Workplace investigations have become substantially more common in recent years. In large part, this has been driven by statutory changes which mandate that employers must conduct investigations in certain circumstances (such as where allegations of harassment or violence are raised). These legislative requirements also sparked a sea change in employer attitudes. Today, many employers choose to investigate a wide range of matters, even absent a statutory obligation to do so.
The increased use of workplace investigations has given rise to several legal questions. For instance, where allegations of misconduct are not subject to a statutory duty to investigate (like for employee theft, insubordination, etc.), what is the expectation for employers? Should they conduct a formal investigation? And is their any legal duty at common law to put allegations to a worker before proceeding with dismissal?
Fortunately, two cases released this year have provided welcome clarity on these issues.
Investigations should be strongly considered pre-dismissal
Mazanek v. Bill & Son Towing (2021 ONSC 4512) is a trial level decision from Ontario where a tow truck operator was fired after it was alleged that he had stolen fuel. The employer conducted no investigation and did not ask for the worker’s side of the story prior to terminating his employment.
At trial, the employer’s allegations of theft were rejected based on the available evidence. The court was also quite critical of the employer’s decision to not speak with the employee, or formally investigate, before proceeding with dismissal.
To that end, the court stated:
As set out in Geluch at para. 98: “Employers may… have an obligation to properly investigate serious allegations, such as those of theft, fraud, or sexual harassment, to provide the employee with an opportunity to respond to any such allegations, prior to dismissing the employee”. In my view, this is one such occasion. Theft from an employer is a serious allegation. While the expectation for a small employer is not necessarily to conduct a full-fledged investigation, at a minimum, Bill & Son ought to have provided Mr. Mazanek with an opportunity to respond to this serious allegation. [emphasis added]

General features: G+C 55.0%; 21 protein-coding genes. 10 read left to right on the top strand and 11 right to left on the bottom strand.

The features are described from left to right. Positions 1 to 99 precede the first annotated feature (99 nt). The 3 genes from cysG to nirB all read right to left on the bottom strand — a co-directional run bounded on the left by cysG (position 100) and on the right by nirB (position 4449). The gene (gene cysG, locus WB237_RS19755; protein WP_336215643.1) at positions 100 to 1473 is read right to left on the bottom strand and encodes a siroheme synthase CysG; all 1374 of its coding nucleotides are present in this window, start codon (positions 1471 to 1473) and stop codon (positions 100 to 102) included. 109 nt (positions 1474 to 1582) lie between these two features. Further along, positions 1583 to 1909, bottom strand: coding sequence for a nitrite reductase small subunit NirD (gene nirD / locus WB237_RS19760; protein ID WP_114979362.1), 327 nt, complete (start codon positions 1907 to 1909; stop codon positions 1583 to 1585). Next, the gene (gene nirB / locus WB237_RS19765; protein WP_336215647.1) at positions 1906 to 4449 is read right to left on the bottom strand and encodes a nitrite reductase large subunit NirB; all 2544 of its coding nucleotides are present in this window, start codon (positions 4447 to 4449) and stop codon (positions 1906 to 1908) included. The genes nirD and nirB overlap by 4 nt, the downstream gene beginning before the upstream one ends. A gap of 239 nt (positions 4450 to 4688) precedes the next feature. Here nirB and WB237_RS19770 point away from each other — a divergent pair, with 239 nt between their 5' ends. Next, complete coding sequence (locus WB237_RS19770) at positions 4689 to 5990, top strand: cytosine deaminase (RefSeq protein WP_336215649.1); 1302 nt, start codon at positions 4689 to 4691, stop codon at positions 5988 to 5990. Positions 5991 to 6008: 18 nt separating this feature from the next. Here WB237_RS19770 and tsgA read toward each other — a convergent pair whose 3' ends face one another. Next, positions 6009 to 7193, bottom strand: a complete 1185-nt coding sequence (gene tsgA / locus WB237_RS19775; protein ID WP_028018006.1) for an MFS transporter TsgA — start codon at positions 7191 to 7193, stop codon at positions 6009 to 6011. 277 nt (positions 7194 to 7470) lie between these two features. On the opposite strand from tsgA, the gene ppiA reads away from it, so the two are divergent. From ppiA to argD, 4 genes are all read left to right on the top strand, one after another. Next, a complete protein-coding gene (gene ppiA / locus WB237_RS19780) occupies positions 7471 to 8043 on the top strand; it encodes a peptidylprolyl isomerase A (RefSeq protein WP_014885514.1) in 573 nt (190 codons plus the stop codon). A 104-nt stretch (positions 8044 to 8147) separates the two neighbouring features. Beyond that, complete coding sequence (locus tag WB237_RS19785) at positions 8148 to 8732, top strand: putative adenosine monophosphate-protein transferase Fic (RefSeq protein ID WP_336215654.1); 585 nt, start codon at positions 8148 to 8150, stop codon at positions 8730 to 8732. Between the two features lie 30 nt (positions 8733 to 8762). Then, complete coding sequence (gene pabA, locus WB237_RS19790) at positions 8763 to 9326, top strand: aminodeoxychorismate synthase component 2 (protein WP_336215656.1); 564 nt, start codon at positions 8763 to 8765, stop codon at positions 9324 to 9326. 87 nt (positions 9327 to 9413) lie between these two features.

Despite its criticism, it is notable that the court explicitly declined to award damages related to the employer’s failure to investigate. The court’s comments instead serve as judicial guidance as to how employers ought to conduct themselves in similar circumstances.
No legal duty at common law to investigate
While Mazanek provides an example of how the courts recommend employers act, the decision does not directly rule on whether there is any legal duty to investigate before proceeding with a cause dismissal.
An employer’s duties in this regard, however, were recently spelled out by the Manitoba Court of Appeal in the case of McCallum v Saputo (2021 MBCA 62). The underlying facts at issue again involved an allegation of employee theft with the employer failing to investigate pre-termination. This time, however, the employee was found at trial to have committed theft.
The worker appealed and argued that employers have a “free-standing, actionable duty to investigate circumstances of its employee’s alleged wrongdoing prior to dismissing the employee for cause.”
The Manitoba Court of Appeal dismissed the employee’s appeal. In so doing, it affirmed that employers have no free-standing duty (at common law) to investigate allegations of misconduct pre-dismissal. As explained by the court:
It remains the case in Manitoba that, at common law, an employer has no duty to investigate prior to dismissing an employee. That is not to say that such a course of conduct is without risk to an employer because, if it cannot establish just cause at trial, it will be liable for damages for breach of contract, as well as potentially for punitive damages for the manner of dismissal. [emphasis added]
Risk management and best practices
Investigations serve to lessen risk for employers, even in situations where they are not required by statute or the common law. If nothing else, investigations can shore up the evidence available to an employer and provide confidence when making the decision to terminate for cause. The risk of rushing to dismissal, as noted in McCallum, is that an employer’s hasty judgment may expose it to damages for acting in bad faith. As is often the case for employers, an ounce of prevention is worth a pound of cure.
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